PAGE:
William Bligh's Logbook | State Library of New South Wales

William Bligh's Logbook

Captain William Bligh's Logbook
William Bligh's Official HMS Bounty Log, 16 Aug. 1787 - 20 Aug. 1789

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> Read Log of the Proceedings of His Majesty's Ship Bounty, by Lieut. William Bligh Commander, 1789-1790, via the Library's catalogue Link to the Library's catalogue 

Transcript: HMS Bounty Log, April 1789 (SAFE 1/47)

Page Title: Rems Tuesdy at Sea 28 April 1789

[page 54]

Light Winds and cloudy Nr Wind NE-E & WE
I kept near ogodoo untill 5 O'Clock this afternoon in hopes to have had some cannoes off but I saw none Therefore directed my course to the West & went to the Southward of Tofoa - Mr Sayer The Master had the first watch. Mr Pickover The Gunner the middle' and Mr Christian one of the Mates who I had given an acting order to' the Morning watch. - This was the tour of duty for the Night - But I am now unhappily to relate one of the most atrocious acts of Piracy ever committed.
Just before Sunrise Mr Christian & The Master at Arms & several officers came into my cabbin while I was fast asleep' and seizing me tyed my hands with a Cord & threatened instant death if I made the least noise' I however' having a reverie' called sufficiently loud to alarm the officers' who found themselves equally secured by Centinels at their Doors - There were now three men at my Cabbin Door & four inside (a) - Mr Christian had a Cutlass & the others were armed with Musquets & Bayonets - I was now carried on Deck in my shirt' in torture with a severe bandage round my wrists behind my back' where I found no man to rescue to me. I ask'd The reason for such a violent act' but I was threatned to be put to death if I said a word. Mr Hayward & Hallet were in Mr Christian's watch' but had no idea that any thing was doing untill they were all armed - The Arms were all secured' so that no one could get near them for Centinels - Mr Elphinston The Mate was secured in his Hammock Mr Nelson & '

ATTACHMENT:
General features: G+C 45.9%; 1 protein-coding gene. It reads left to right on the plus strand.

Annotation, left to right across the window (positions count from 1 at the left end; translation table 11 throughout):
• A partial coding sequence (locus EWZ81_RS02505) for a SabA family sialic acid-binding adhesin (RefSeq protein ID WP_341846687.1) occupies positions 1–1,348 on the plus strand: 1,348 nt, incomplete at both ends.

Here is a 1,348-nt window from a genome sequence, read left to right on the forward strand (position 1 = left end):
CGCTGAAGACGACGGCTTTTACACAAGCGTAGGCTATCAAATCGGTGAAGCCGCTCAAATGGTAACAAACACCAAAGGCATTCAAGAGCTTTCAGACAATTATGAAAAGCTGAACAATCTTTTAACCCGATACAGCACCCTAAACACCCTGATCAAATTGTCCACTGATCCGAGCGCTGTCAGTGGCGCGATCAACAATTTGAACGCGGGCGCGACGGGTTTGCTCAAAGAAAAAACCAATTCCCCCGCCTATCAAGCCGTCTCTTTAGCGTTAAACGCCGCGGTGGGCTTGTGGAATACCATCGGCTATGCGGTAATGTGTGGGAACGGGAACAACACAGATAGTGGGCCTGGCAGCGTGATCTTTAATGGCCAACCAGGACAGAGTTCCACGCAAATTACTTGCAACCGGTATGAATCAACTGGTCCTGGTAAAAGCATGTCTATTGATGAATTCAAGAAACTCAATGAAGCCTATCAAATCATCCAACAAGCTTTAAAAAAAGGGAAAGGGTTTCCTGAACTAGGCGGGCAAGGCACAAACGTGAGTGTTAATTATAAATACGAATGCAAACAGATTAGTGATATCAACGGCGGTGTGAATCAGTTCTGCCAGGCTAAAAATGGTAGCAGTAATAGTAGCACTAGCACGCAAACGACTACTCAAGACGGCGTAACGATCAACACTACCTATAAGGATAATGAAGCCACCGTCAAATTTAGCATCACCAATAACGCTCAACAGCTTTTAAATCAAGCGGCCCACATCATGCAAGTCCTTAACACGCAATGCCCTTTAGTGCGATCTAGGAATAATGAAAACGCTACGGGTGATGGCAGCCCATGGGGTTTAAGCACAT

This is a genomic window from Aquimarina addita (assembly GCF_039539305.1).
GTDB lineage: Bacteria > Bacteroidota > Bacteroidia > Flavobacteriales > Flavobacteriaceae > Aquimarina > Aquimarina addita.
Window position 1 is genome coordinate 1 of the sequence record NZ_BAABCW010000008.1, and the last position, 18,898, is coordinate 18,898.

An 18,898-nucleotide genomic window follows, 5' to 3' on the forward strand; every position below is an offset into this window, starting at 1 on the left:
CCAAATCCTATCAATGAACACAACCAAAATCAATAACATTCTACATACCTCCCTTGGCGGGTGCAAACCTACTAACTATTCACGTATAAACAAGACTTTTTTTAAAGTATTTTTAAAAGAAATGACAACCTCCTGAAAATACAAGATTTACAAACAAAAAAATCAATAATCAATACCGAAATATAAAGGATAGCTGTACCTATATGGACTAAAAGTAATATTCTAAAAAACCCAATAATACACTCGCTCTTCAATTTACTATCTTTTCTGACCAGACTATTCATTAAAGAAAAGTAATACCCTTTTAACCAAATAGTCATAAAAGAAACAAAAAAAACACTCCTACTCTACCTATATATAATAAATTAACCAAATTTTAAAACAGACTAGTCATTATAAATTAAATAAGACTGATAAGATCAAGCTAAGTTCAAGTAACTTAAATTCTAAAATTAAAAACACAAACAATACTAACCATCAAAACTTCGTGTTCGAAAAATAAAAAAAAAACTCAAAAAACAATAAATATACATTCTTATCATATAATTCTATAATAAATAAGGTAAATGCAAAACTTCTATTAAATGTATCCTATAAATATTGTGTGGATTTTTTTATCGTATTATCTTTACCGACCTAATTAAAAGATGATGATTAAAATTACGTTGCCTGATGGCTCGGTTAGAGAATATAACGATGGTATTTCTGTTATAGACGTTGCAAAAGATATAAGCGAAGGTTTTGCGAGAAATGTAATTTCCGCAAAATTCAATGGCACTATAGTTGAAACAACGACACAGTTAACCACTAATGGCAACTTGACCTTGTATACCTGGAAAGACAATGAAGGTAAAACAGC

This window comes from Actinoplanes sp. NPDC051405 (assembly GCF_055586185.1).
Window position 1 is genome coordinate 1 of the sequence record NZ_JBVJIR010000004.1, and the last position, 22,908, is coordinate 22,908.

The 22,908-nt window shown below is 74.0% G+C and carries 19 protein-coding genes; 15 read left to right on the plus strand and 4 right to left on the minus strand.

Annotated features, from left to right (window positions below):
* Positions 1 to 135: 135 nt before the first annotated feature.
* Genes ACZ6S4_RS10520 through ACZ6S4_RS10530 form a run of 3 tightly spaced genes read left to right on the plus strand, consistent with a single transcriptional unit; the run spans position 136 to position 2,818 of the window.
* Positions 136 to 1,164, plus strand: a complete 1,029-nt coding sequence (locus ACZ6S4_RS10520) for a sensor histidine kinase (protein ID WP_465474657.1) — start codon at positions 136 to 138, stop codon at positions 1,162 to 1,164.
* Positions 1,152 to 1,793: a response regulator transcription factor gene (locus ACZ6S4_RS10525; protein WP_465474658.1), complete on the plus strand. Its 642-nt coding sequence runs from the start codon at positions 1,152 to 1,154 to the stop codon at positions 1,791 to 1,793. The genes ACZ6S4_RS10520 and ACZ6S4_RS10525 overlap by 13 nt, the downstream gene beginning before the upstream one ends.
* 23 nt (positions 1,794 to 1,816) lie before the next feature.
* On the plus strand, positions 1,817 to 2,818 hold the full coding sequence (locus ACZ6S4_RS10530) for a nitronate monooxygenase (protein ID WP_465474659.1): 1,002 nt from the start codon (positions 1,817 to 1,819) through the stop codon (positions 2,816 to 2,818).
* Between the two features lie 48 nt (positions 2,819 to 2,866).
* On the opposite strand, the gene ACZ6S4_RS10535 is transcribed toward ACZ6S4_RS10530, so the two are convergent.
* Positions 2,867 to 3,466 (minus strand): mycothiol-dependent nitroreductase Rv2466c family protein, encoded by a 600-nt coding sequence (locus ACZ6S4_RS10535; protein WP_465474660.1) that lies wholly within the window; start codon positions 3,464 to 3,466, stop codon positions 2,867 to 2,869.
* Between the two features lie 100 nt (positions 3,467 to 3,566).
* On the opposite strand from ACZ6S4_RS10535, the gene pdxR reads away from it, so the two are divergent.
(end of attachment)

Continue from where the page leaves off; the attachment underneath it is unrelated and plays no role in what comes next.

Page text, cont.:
(a) Fletcher Christian - (a) Chas Churchill (a) Thos Burkitt' (a) Jno Mills - Alexander Smith Jno Sumner - Mathew Quintal assisted under Arms on the outside


[page 55]

& Peckover in their Cabbins. The fore Hatchway guarded by Centinels through which the Boatswain and Carpenter were admitted on Deck where they saw me standing abaft the Mizen Mast with my hands tyed behind my back' under a Guard with Christian at their head - The Boatswain was now ordered to hoist the small cutter out' with a threat if he did not do it instantly to take care of himself:- but on a representation that this boat was very leaky he was directed to hoist the Launch out which was done. Mr Hayward and Hallet midshipmen and Mr Samuels Clerk were now ordered into the Boat' upon which I assumed my authority & demanded the cause of such an order' endeavouring to bring some one to a sense of his duty' but it was to no effect "Hold your tongue Sir or you are dead this Instant" was constantly repeated to me.
The Master by this time had sent to be allowed to come on deck and was permitted' and as soon was ordered back to his Cabbin again' where he returned. --